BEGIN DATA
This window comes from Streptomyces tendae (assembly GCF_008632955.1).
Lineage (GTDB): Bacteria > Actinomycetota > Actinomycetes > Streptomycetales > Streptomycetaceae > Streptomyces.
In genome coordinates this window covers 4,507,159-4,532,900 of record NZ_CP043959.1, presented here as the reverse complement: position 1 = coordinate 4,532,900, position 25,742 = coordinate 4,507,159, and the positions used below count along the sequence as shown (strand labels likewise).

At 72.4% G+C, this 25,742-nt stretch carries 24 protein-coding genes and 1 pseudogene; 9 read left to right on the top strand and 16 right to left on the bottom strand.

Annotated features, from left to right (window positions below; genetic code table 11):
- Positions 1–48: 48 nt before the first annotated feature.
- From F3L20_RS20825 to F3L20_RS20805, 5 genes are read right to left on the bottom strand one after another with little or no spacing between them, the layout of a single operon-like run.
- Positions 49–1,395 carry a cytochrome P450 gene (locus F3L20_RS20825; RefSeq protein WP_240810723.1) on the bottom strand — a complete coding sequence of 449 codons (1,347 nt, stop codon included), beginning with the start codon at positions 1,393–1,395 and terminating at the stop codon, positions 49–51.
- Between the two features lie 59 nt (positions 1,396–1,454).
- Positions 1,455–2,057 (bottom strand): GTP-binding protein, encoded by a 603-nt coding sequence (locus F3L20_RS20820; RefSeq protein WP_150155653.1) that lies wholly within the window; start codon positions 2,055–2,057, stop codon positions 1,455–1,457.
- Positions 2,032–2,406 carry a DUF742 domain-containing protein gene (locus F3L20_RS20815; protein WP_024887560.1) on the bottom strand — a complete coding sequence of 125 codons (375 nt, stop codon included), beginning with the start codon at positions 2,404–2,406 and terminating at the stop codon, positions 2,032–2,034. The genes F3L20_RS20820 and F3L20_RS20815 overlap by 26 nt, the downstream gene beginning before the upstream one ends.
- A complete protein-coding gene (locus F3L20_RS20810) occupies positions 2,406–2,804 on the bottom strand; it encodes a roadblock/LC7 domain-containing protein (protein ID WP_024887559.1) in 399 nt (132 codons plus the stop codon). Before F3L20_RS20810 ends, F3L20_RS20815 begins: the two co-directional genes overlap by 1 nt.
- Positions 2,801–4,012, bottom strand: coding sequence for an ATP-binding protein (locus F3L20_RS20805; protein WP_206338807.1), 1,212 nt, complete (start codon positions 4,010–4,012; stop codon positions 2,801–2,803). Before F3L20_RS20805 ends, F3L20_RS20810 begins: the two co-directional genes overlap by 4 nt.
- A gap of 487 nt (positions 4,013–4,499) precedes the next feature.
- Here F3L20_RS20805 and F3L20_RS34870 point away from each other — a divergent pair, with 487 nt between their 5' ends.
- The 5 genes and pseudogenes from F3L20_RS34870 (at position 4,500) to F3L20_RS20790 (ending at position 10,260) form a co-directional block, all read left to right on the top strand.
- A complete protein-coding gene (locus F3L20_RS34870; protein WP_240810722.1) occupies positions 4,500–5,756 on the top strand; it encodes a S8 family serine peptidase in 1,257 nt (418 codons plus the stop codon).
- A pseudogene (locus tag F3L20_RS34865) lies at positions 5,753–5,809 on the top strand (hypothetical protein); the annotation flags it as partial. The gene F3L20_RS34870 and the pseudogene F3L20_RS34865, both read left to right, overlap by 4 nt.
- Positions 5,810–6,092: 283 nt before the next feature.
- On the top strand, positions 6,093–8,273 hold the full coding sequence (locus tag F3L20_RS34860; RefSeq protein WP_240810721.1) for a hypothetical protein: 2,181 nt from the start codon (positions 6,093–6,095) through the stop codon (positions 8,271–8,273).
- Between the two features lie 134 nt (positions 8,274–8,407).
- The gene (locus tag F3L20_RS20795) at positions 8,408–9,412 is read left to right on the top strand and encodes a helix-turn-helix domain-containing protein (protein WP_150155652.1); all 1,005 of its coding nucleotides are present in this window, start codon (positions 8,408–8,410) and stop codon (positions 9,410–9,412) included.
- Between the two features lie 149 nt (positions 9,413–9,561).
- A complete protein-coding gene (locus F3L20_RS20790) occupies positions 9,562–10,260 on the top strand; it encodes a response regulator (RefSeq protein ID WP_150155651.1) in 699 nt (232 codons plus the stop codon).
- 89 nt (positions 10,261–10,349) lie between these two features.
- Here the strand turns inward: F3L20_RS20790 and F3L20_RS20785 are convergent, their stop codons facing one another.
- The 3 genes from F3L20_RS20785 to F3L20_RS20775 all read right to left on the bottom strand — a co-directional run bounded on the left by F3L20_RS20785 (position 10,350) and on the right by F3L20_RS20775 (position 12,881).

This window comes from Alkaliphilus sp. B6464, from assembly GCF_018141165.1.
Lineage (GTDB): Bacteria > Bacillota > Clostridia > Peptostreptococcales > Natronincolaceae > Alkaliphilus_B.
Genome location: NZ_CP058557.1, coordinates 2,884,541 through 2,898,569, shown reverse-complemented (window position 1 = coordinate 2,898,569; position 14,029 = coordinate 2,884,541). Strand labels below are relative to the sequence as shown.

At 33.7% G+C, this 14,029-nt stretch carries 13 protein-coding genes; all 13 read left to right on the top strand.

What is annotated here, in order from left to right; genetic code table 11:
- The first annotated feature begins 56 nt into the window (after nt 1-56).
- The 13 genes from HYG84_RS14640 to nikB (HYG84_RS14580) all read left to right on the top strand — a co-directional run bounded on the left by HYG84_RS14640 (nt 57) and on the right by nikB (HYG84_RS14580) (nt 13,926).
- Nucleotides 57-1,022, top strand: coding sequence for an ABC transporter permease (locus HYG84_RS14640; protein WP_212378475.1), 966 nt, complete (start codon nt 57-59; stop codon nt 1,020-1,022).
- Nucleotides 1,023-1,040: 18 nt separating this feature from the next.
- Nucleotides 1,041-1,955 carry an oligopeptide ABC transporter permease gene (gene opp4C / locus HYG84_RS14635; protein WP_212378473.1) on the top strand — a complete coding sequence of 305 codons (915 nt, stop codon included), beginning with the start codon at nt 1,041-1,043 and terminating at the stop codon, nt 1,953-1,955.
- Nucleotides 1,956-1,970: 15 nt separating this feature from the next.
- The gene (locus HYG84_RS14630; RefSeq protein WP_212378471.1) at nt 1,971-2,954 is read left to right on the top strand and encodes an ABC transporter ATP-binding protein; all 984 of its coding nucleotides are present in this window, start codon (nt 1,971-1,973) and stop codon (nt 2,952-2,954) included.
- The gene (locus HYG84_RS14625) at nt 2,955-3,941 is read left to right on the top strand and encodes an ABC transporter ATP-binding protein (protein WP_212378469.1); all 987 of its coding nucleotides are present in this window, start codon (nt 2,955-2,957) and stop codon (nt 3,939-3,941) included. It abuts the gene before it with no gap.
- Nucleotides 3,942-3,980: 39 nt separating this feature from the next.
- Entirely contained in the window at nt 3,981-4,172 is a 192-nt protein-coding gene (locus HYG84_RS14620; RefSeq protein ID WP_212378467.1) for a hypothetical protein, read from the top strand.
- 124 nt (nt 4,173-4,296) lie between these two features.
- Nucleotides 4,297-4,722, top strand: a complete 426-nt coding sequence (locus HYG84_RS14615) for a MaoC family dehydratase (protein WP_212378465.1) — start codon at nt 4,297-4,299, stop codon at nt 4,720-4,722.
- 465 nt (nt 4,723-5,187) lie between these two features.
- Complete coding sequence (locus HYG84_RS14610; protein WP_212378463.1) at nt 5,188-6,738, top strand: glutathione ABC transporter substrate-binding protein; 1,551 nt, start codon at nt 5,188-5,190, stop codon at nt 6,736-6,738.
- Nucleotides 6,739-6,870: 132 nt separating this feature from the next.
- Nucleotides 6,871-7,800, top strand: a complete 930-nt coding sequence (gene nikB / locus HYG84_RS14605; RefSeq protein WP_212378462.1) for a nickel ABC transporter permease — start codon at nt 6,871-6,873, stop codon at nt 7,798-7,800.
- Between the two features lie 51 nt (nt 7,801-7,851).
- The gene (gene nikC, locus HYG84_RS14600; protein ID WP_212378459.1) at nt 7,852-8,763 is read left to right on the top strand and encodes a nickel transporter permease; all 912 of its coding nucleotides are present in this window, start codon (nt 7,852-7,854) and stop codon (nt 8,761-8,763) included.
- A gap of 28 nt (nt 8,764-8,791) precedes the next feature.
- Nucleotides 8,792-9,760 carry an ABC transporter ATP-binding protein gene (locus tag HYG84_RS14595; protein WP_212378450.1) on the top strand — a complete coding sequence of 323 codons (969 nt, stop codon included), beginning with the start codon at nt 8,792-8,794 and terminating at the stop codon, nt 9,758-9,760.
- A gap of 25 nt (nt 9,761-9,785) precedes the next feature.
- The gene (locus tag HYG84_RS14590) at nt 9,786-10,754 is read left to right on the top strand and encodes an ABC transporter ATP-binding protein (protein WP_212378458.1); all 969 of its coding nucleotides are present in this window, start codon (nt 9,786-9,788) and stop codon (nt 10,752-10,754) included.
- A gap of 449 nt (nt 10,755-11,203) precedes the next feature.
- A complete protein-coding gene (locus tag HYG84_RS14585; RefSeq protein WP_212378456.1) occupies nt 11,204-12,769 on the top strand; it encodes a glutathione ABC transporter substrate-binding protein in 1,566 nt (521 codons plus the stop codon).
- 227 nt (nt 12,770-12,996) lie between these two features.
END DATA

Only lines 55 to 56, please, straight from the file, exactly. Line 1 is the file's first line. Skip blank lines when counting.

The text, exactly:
- A gap of 449 nt (nt 10,755-11,203) precedes the next feature.
- A complete protein-coding gene (locus tag HYG84_RS14585; RefSeq protein WP_212378456.1) occupies nt 11,204-12,769 on the top strand; it encodes a glutathione ABC transporter substrate-binding protein in 1,566 nt (521 codons plus the stop codon).